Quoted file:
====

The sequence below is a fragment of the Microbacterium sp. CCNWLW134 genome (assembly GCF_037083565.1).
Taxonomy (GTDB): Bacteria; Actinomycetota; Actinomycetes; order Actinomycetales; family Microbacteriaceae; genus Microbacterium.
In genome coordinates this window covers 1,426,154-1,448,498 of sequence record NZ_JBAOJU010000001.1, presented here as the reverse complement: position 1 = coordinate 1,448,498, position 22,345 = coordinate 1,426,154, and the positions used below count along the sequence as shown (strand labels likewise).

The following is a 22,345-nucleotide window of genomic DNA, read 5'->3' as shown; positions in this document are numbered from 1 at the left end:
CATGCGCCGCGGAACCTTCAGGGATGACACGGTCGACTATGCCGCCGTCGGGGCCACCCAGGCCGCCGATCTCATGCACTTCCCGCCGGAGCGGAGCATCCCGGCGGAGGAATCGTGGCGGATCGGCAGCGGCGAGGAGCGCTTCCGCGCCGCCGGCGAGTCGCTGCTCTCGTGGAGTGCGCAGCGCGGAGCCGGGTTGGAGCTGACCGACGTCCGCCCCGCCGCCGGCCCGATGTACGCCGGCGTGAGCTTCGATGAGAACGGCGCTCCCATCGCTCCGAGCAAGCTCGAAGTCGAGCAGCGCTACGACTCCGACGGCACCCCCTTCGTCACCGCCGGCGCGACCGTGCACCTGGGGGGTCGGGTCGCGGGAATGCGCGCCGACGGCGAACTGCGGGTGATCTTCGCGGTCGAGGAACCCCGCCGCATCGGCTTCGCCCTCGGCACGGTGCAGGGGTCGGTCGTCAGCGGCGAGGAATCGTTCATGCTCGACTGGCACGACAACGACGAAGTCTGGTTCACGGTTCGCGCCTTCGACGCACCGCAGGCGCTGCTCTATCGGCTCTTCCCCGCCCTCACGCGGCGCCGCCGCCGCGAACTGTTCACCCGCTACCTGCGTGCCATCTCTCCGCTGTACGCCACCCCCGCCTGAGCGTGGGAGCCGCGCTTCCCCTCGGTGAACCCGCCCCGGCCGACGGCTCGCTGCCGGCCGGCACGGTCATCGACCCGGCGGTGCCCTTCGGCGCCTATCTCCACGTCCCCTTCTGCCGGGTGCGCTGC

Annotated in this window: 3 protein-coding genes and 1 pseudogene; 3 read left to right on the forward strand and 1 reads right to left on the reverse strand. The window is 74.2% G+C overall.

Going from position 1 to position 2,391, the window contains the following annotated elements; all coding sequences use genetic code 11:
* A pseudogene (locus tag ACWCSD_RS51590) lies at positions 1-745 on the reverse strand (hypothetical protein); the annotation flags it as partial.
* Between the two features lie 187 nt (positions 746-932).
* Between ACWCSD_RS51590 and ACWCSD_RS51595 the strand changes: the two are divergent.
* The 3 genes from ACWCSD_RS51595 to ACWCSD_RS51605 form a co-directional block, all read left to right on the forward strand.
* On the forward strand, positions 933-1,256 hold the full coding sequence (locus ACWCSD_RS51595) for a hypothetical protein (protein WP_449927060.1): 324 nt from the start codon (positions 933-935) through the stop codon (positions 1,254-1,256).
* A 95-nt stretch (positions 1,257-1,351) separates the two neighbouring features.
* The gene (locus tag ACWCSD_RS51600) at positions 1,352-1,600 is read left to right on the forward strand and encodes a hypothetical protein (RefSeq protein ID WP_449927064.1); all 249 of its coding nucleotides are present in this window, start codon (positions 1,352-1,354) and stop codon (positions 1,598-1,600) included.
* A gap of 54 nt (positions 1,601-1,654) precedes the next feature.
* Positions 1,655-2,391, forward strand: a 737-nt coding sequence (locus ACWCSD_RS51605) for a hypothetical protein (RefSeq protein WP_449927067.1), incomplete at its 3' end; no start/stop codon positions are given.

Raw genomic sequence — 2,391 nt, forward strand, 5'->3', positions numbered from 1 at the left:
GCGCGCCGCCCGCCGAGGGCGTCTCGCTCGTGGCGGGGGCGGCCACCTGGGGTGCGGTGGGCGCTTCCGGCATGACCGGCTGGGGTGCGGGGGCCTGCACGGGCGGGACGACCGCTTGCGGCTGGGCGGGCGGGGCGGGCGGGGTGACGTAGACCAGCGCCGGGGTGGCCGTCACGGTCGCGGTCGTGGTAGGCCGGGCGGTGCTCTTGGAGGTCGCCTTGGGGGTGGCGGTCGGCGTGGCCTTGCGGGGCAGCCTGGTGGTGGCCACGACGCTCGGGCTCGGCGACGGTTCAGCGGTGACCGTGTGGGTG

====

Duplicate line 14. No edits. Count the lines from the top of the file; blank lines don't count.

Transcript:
* The gene (locus tag ACWCSD_RS51600) at positions 1,352-1,600 is read left to right on the forward strand and encodes a hypothetical protein (RefSeq protein ID WP_449927064.1); all 249 of its coding nucleotides are present in this window, start codon (positions 1,352-1,354) and stop codon (positions 1,598-1,600) included.